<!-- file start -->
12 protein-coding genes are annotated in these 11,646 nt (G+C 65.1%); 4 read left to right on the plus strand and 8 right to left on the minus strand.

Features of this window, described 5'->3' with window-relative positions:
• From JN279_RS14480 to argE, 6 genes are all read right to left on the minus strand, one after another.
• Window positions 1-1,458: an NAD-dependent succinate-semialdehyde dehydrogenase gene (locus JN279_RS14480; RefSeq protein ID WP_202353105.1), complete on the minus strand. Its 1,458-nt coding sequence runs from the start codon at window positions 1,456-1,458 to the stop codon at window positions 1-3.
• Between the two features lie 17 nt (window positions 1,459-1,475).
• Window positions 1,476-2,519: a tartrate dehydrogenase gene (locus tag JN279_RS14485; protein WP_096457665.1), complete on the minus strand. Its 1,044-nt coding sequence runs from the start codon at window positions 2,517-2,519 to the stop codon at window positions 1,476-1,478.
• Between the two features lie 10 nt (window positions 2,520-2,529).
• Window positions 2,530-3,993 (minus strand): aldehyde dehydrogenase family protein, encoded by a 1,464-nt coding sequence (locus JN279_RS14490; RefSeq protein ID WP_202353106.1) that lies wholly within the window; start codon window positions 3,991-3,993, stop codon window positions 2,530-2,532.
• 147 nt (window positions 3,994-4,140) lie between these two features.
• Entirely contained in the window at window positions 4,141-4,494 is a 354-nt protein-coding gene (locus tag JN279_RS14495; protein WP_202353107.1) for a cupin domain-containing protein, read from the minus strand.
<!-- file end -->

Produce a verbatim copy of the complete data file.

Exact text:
12 protein-coding genes are annotated in these 11,646 nt (G+C 65.1%); 4 read left to right on the plus strand and 8 right to left on the minus strand.

Features of this window, described 5'->3' with window-relative positions:
• From JN279_RS14480 to argE, 6 genes are all read right to left on the minus strand, one after another.
• Window positions 1-1,458: an NAD-dependent succinate-semialdehyde dehydrogenase gene (locus JN279_RS14480; RefSeq protein ID WP_202353105.1), complete on the minus strand. Its 1,458-nt coding sequence runs from the start codon at window positions 1,456-1,458 to the stop codon at window positions 1-3.
• Between the two features lie 17 nt (window positions 1,459-1,475).
• Window positions 1,476-2,519: a tartrate dehydrogenase gene (locus tag JN279_RS14485; protein WP_096457665.1), complete on the minus strand. Its 1,044-nt coding sequence runs from the start codon at window positions 2,517-2,519 to the stop codon at window positions 1,476-1,478.
• Between the two features lie 10 nt (window positions 2,520-2,529).
• Window positions 2,530-3,993 (minus strand): aldehyde dehydrogenase family protein, encoded by a 1,464-nt coding sequence (locus JN279_RS14490; RefSeq protein ID WP_202353106.1) that lies wholly within the window; start codon window positions 3,991-3,993, stop codon window positions 2,530-2,532.
• 147 nt (window positions 3,994-4,140) lie between these two features.
• Entirely contained in the window at window positions 4,141-4,494 is a 354-nt protein-coding gene (locus tag JN279_RS14495; protein WP_202353107.1) for a cupin domain-containing protein, read from the minus strand.